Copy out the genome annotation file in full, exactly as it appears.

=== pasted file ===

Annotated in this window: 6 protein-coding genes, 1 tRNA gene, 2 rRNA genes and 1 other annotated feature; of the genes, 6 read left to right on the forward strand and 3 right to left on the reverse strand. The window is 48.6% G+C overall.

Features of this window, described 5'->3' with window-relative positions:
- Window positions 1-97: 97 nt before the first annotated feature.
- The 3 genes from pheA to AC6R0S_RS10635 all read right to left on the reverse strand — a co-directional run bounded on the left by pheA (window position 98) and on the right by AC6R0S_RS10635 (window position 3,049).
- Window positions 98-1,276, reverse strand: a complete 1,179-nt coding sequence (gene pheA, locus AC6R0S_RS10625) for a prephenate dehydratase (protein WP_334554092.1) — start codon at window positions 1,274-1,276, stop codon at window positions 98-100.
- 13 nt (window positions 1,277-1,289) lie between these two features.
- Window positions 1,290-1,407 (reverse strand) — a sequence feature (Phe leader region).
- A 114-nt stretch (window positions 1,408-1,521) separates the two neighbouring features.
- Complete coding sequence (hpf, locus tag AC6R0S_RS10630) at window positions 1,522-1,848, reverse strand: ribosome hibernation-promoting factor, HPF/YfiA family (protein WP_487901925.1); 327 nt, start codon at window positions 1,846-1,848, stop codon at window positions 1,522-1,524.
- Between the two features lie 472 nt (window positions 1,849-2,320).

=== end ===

Annotated in this window: 6 protein-coding genes, 1 tRNA gene, 2 rRNA genes and 1 other annotated feature; of the genes, 6 read left to right on the forward strand and 3 right to left on the reverse strand. The window is 48.6% G+C overall.

Features of this window, described 5'->3' with window-relative positions:
- Window positions 1-97: 97 nt before the first annotated feature.
- The 3 genes from pheA to AC6R0S_RS10635 all read right to left on the reverse strand — a co-directional run bounded on the left by pheA (window position 98) and on the right by AC6R0S_RS10635 (window position 3,049).
- Window positions 98-1,276, reverse strand: a complete 1,179-nt coding sequence (gene pheA, locus AC6R0S_RS10625) for a prephenate dehydratase (protein WP_334554092.1) — start codon at window positions 1,274-1,276, stop codon at window positions 98-100.
- 13 nt (window positions 1,277-1,289) lie between these two features.
- Window positions 1,290-1,407 (reverse strand) — a sequence feature (Phe leader region).
- A 114-nt stretch (window positions 1,408-1,521) separates the two neighbouring features.
- Complete coding sequence (hpf, locus tag AC6R0S_RS10630) at window positions 1,522-1,848, reverse strand: ribosome hibernation-promoting factor, HPF/YfiA family (protein WP_487901925.1); 327 nt, start codon at window positions 1,846-1,848, stop codon at window positions 1,522-1,524.
- Between the two features lie 472 nt (window positions 1,849-2,320).